An area that causes problems in the Makerbot is the filament drive mechanism. It has to be adjusted just so, or the filament will get jammed or strip. The system that keeps the filament engaged with the drive wheel is an acrylic idler wheel, which is sometimes uneven or wobbles. Also, the adjustment for idler wheel clearance is finicky, requires two tools (hex key and wrench) and can’t be made while the Makerbot is operating.
Fortunately, there is a lot of great innovation on this front: a fellow called Charles Pax has created the Paxtruder, which uses a Delrin piston and a screw mechanism for the filament drive. Another member of the Thingiverse community, inspired by this, has created a version of the Paxtruder that is a drop-in replacement for the original extruder body, and uses many of the same parts.
A friend of mine very kindly offered to laser-cut the acrylic parts, and I machined a scrap of Delrin to make the pusher, and now I have my very own Paxtruder:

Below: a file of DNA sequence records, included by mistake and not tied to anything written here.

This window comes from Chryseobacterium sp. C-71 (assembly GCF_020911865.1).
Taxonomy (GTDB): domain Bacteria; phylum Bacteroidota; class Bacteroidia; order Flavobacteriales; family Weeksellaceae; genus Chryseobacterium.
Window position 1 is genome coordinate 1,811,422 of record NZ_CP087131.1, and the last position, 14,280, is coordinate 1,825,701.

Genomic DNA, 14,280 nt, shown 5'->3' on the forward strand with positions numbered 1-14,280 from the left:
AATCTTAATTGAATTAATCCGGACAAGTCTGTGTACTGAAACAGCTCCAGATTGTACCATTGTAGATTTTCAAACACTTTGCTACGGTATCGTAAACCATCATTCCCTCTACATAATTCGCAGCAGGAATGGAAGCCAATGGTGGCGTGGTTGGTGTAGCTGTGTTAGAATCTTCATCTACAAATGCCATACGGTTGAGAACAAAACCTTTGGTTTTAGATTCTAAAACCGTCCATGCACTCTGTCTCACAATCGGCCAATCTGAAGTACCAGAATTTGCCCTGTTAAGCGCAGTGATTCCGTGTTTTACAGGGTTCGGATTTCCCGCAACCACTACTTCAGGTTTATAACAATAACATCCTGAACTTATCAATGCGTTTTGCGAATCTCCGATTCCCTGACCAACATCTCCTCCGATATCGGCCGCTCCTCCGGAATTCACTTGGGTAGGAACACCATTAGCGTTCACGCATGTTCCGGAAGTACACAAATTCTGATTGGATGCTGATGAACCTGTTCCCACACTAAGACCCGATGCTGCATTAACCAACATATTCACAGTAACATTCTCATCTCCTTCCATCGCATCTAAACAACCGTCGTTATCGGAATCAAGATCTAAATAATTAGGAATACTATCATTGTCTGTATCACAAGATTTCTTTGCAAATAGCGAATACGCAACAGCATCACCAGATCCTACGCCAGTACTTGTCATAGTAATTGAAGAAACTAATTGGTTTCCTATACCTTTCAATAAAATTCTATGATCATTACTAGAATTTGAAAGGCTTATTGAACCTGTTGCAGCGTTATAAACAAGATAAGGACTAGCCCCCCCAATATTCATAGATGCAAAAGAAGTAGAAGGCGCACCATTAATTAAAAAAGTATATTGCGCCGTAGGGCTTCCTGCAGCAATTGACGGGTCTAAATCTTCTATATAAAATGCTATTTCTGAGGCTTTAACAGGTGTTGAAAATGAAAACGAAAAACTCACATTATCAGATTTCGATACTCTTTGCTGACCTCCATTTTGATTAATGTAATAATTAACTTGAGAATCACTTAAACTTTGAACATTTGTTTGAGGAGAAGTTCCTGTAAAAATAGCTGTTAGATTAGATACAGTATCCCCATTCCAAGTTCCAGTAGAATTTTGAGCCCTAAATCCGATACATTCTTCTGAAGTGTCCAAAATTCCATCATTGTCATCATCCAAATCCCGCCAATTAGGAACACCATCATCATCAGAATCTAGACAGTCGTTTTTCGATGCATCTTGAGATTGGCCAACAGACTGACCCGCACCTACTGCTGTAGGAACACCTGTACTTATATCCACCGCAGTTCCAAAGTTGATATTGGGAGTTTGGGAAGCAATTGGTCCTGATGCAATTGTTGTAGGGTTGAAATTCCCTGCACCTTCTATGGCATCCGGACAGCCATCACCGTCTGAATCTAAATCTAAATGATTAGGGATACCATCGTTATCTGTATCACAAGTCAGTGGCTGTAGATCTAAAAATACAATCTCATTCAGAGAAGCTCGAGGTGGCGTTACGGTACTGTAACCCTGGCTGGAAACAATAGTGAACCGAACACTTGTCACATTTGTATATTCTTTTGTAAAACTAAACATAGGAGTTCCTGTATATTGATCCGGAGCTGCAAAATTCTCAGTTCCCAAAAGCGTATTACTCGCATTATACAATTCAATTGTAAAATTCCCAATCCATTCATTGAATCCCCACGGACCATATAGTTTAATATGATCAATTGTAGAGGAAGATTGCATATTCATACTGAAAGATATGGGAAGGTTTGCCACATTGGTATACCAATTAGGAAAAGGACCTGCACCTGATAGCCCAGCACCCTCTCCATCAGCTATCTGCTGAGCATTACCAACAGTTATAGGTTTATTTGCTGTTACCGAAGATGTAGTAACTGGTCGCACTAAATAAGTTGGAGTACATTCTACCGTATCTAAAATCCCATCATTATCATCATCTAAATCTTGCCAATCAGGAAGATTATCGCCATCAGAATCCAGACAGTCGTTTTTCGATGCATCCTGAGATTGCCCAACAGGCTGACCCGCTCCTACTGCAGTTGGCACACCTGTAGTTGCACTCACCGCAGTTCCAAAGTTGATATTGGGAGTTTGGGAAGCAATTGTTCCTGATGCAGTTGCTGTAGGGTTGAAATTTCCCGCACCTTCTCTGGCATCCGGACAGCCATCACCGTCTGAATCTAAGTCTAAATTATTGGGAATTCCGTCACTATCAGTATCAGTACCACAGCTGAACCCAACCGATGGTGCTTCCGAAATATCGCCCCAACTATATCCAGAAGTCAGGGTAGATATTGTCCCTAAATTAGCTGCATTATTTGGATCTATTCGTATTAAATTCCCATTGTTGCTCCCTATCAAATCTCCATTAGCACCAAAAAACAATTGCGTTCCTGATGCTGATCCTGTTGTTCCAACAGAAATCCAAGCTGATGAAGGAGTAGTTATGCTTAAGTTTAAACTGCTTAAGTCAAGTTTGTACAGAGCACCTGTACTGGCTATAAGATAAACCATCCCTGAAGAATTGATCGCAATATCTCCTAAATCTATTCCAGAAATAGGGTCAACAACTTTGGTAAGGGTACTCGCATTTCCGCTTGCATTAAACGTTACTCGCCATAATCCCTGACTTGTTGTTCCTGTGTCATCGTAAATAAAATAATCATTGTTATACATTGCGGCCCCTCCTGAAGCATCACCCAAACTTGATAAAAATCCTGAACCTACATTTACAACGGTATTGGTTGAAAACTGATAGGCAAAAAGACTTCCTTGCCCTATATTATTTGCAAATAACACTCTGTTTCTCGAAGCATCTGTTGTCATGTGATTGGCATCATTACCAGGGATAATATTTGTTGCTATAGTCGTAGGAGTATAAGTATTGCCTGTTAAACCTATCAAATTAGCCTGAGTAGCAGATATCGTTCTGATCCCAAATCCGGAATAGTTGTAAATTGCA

It looks great, and works great. It is trivial to get the filament driver pressure exactly right. In addition, the design of the Paxtruder makes it super easy to remove the motor (to clean the gear), and to remove the nozzle assembly. I highly recommend it as an upgrade to the Makerbot.
This whole process reflects the power of Open Source hardware: many of the enhancements I’ve made to the Makerbot come from the community, which is empowered to innovate and share. Some of the enhancements can even be made using the Makerbot itself, in a virtuous cycle of machine evolution. Eventually these improvements get rolled into the current production model of the Makerbot. I suspect something like the Paxtruder will be the basis of the upcoming Mk. 5 extruder.